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In Europe, Light Grows On Trees

In Europe, Light Grows On Trees

Solar Tree

By Evan Ackerman

I love Europe in that special way only someone who’s lived exclusively in the United States for 25-odd years really can. Yet another fabulous reason to love Europe are these solar powered light trees, spotted last October in Vienna (as well as in Milan in November and December). Designed by Ross Lovegrove, each tree has 10 branches, and each branch has a solar cell (artemide polycrystalline solar cells by Sharp) “petal” on top. During the day, the petals charge built-in batteries, and as soon as the sun goes down, LEDs under the petals light up, providing efficient and cost effective street lighting, especially since the installation costs are minimal (no wiring necessary). The trees are able to provide light even after several consecutive cloudy days, although there aren’t any specifics on how much power the panels generate. More pics and info after the jump.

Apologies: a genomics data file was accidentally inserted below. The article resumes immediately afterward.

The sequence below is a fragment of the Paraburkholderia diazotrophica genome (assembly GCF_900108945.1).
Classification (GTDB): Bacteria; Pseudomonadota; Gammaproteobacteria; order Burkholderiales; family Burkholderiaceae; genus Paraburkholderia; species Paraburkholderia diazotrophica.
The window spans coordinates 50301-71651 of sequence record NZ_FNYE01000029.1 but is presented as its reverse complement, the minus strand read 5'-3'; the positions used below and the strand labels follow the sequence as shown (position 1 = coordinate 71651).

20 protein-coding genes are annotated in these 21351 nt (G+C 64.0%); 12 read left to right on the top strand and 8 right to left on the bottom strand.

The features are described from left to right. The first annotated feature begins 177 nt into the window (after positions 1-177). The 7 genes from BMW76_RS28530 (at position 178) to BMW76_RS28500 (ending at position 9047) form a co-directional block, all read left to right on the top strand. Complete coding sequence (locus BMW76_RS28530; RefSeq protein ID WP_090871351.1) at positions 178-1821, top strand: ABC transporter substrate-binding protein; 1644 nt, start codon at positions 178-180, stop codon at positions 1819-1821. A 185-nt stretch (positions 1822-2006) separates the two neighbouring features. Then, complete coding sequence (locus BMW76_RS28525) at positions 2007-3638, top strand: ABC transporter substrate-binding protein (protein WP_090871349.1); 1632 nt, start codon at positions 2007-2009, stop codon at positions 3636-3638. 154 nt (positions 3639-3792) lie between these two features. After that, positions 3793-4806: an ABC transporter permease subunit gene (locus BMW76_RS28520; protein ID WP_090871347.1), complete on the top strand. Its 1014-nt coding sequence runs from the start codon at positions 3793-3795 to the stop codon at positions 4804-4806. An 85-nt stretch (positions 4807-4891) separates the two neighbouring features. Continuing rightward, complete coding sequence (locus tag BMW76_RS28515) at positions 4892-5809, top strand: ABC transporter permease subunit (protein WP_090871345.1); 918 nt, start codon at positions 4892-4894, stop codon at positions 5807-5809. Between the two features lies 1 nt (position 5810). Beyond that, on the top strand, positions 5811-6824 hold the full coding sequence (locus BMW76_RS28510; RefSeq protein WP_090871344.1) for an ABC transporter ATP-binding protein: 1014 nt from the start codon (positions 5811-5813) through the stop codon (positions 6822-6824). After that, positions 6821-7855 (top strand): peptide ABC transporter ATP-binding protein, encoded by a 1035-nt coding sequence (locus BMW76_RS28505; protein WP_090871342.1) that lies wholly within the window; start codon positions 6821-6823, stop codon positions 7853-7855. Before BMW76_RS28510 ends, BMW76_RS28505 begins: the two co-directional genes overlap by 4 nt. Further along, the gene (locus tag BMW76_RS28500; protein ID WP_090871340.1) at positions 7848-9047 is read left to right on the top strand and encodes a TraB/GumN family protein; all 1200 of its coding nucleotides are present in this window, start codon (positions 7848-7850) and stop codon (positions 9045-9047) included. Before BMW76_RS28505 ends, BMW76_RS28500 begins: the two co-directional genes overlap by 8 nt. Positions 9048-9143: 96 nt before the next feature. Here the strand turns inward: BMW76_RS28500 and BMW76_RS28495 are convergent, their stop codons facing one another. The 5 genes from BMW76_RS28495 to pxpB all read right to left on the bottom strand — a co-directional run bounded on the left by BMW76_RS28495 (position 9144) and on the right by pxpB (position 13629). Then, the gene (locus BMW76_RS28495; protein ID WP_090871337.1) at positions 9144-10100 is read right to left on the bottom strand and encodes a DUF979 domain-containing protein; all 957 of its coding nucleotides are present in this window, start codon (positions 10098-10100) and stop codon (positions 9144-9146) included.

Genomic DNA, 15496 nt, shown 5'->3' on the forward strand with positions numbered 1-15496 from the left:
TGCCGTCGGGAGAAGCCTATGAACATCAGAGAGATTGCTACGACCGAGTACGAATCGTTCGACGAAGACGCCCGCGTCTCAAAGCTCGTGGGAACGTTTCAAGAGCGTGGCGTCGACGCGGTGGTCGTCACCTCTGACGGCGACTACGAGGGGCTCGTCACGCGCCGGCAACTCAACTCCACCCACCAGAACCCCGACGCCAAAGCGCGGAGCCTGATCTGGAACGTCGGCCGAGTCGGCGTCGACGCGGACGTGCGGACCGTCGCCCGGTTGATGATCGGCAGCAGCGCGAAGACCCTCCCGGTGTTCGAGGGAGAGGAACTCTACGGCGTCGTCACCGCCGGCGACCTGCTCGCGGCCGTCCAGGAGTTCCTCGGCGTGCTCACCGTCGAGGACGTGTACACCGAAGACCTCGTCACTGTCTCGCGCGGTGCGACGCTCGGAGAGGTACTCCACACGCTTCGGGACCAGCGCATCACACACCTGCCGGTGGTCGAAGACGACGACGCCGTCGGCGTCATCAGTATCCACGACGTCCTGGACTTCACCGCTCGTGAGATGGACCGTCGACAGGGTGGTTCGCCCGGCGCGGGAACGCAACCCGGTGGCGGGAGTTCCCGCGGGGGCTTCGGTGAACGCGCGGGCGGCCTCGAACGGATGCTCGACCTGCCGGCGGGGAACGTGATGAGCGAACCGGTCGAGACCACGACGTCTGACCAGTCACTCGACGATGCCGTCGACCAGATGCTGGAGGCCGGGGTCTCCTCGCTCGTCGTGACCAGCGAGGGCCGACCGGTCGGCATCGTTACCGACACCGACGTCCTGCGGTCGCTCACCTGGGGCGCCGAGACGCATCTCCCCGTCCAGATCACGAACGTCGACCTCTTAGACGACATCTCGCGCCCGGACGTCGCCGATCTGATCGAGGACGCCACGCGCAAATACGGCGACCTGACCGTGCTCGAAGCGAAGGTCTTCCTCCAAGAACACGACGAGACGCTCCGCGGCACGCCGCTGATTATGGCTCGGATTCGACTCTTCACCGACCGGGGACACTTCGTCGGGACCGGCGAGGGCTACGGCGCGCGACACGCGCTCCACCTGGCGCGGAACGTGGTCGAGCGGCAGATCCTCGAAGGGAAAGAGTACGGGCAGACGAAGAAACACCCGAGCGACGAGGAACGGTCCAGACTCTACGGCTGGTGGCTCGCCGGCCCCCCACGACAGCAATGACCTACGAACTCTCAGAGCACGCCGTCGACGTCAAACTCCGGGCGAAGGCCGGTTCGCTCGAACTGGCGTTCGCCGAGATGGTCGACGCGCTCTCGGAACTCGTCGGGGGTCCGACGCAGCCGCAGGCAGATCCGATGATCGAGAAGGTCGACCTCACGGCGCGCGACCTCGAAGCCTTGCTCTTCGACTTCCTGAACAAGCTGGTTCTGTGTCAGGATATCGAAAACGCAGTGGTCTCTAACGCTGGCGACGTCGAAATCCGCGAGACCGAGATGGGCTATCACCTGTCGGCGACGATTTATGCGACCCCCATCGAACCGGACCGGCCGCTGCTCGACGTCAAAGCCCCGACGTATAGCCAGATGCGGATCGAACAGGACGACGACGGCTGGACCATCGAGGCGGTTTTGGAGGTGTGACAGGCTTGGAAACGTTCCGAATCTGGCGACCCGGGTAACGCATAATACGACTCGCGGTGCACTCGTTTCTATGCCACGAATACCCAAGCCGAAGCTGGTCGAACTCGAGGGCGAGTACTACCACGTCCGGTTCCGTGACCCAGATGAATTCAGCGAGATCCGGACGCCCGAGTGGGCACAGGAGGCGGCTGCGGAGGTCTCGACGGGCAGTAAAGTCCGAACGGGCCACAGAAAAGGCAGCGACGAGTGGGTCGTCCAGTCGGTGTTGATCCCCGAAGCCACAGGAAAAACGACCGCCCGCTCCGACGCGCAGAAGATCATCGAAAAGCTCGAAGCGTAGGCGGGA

Solar Tree

Apparently (insert grain of salt here), Europe spends 10% (!) of all the electricity it produces on street lighting, amounting to two trillion kilowatt-hours and 2.9 billion tons of CO2. It’s therefore understandable that cities would be bullish on free lights, and Vienna is currently in the process of deciding whether or not to replace their conventional streetlights with solar trees.

Solar Tree

I just wish they would make them a little more… less ugly. Maybe something more like this, perhaps?

[ Renewable Energy Access ] VIA [ MetaEfficient ]







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